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Cleanup at Bucks County Superfund Site is 600th Nationwide
Release Date: 6/14/1999
Contact Information: Hollis Scoggin, (215) 814-3061
NOCKAMIXON TOWNSHIP, Pa. -- EPA Regional Administrator W. Michael McCabe and Representative James Greenwood met here today with township and state officials to commemorate the cleanup of the 600th Superfund hazardous waste site out of a total of 1,396 sites nationwide -- the Revere Chemical Company site.
"The completion of this cleanup marks a watershed in the Superfund process, which works faster and more efficiently than ever. Using several streamlining measures, the EPA has cleaned up twice as many sites in the last five years than during the previous 12 years," said McCabe.
The 113-acre Revere Chemical site was an acid, metal and plating waste processing operation where liquid wastes were stored on site in unlined lagoons. When a federal court ordered the plant to close in 1969 for contaminating a tributary of Rapp Creek, the company abandoned drums, waste lagoons and piles of solid waste at this Bucks County site.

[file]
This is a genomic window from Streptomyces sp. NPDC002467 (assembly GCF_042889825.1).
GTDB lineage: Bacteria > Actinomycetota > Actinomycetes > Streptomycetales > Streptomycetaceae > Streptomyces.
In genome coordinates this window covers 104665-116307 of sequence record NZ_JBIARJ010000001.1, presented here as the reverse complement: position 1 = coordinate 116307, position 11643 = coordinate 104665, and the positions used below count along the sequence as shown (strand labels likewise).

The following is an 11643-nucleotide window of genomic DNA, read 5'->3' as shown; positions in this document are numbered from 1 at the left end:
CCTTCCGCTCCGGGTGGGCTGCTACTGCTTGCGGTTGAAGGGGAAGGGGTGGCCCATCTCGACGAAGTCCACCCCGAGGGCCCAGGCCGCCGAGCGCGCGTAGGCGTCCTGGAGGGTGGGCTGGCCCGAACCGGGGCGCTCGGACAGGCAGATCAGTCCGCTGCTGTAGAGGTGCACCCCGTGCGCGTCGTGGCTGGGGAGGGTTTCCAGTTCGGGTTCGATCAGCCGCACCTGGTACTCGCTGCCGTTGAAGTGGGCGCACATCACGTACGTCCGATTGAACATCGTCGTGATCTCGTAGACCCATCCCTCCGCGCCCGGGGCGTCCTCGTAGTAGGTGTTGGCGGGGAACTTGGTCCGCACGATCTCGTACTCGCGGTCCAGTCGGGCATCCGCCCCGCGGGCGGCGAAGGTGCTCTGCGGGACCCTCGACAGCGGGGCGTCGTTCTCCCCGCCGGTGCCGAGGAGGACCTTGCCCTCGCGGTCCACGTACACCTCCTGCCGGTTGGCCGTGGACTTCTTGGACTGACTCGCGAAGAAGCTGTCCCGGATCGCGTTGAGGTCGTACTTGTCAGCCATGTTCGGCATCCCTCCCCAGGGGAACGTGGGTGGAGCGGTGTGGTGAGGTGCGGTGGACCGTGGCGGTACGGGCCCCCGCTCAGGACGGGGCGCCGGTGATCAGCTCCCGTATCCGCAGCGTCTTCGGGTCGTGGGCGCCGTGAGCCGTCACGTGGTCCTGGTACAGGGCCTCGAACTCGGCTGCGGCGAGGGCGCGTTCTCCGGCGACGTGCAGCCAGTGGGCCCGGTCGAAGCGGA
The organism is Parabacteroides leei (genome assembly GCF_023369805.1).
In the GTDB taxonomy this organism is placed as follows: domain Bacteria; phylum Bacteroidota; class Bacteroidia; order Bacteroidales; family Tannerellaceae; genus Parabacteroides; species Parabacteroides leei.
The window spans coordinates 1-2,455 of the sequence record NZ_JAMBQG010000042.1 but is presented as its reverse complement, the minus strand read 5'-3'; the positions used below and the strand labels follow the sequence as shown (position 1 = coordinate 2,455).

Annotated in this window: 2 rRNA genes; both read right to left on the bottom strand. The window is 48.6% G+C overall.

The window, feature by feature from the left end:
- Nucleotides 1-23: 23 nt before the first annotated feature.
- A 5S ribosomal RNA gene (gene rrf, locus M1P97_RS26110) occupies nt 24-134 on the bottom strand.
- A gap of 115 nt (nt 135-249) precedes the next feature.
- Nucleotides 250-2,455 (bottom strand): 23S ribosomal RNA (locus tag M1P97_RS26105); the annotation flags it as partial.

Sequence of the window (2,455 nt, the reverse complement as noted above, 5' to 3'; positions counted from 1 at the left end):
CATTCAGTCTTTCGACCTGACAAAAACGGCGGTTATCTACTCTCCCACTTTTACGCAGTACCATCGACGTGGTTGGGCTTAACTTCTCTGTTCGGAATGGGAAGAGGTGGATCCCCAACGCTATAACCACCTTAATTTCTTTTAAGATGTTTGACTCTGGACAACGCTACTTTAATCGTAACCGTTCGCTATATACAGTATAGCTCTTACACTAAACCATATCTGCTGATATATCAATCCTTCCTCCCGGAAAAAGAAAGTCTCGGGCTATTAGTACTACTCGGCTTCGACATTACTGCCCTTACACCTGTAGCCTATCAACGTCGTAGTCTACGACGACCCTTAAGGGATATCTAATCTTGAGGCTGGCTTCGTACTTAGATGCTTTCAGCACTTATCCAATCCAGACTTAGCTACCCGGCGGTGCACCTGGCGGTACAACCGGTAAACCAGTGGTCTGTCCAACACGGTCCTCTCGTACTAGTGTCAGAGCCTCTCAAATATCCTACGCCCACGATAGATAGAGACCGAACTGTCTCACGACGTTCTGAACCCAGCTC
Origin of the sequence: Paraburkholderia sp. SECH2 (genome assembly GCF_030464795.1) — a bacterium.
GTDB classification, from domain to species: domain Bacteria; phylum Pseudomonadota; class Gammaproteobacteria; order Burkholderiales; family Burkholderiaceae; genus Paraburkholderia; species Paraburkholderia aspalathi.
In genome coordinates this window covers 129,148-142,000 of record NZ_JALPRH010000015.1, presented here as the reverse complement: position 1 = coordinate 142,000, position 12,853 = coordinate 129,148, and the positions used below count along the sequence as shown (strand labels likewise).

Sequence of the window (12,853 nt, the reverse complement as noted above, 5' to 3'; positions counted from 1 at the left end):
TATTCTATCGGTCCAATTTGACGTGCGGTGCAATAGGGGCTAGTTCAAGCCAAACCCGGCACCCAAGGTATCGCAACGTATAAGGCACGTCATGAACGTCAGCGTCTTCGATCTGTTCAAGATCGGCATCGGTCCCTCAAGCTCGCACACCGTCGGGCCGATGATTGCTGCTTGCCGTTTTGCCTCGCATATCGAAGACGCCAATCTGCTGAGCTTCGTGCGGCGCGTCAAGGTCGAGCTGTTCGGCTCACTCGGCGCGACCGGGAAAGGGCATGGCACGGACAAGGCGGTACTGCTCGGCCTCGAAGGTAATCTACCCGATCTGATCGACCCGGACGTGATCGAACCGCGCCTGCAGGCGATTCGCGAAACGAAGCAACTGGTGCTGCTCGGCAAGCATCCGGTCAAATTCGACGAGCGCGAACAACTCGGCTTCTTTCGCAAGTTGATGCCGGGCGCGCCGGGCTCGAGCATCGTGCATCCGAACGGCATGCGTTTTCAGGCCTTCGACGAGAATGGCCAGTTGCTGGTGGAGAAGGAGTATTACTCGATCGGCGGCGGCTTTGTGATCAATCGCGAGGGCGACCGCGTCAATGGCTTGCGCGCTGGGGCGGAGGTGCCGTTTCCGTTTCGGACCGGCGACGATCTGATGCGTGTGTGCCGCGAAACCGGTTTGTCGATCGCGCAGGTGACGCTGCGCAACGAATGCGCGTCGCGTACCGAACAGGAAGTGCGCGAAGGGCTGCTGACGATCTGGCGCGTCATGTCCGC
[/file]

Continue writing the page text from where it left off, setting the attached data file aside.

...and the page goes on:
Today, thanks to the Superfund cleanup process, the former waste processing area will become a home for native grasses and wildflowers, thus providing valuable habitat for migratory birds and other wildlife. Cleanup activities at the site included off-site disposal of solid waste, treatment and/or capping of contaminated soil, addition of a soil and vegetative layer in certain areas and future land re-use restrictions. Additionally, the surface water and sediments will be sampled for five years, and the groundwater will be monitored on an ongoing basis.
The Revere Chemical site is a prime example of the success of one of the many Superfund reforms -- reduced oversight -- which streamlines the cleanup process and reduces administrative costs for the EPA and the parties responsible for the cleanup
In Pennsylvania, cleanup is complete at 48 Superfund sites; and an additional 35 sites have cleanups underway; finally, 19 other sites have had emergency cleanups performed. The parties responsible for contamination are cleaning up 69 percent of the sites, saving taxpayers more than $1.15 billion to date in the state. (For fact sheets on other local sites, call above contact.)